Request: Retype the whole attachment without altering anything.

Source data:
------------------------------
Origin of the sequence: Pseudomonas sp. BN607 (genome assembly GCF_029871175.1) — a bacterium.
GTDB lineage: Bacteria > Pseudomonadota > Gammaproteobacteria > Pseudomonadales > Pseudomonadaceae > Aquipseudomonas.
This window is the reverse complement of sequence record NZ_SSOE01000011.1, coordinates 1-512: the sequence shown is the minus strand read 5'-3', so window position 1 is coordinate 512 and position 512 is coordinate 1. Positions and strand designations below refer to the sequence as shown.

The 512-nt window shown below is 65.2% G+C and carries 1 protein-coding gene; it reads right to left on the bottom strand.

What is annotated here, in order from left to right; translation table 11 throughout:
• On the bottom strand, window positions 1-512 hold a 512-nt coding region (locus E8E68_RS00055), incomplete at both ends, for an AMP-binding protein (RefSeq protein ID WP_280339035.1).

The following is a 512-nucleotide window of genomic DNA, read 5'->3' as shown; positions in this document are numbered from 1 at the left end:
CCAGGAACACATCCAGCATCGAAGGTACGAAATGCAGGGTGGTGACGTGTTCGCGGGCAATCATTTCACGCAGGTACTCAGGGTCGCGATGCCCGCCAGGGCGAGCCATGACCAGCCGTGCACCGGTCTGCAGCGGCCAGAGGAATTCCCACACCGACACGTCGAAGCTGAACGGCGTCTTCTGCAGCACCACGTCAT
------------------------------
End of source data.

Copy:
Origin of the sequence: Pseudomonas sp. BN607 (genome assembly GCF_029871175.1) — a bacterium.
GTDB lineage: Bacteria > Pseudomonadota > Gammaproteobacteria > Pseudomonadales > Pseudomonadaceae > Aquipseudomonas.
This window is the reverse complement of sequence record NZ_SSOE01000011.1, coordinates 1-512: the sequence shown is the minus strand read 5'-3', so window position 1 is coordinate 512 and position 512 is coordinate 1. Positions and strand designations below refer to the sequence as shown.

The 512-nt window shown below is 65.2% G+C and carries 1 protein-coding gene; it reads right to left on the bottom strand.

What is annotated here, in order from left to right; translation table 11 throughout:
• On the bottom strand, window positions 1-512 hold a 512-nt coding region (locus E8E68_RS00055), incomplete at both ends, for an AMP-binding protein (RefSeq protein ID WP_280339035.1).

The following is a 512-nucleotide window of genomic DNA, read 5'->3' as shown; positions in this document are numbered from 1 at the left end:
CCAGGAACACATCCAGCATCGAAGGTACGAAATGCAGGGTGGTGACGTGTTCGCGGGCAATCATTTCACGCAGGTACTCAGGGTCGCGATGCCCGCCAGGGCGAGCCATGACCAGCCGTGCACCGGTCTGCAGCGGCCAGAGGAATTCCCACACCGACACGTCGAAGCTGAACGGCGTCTTCTGCAGCACCACGTCAT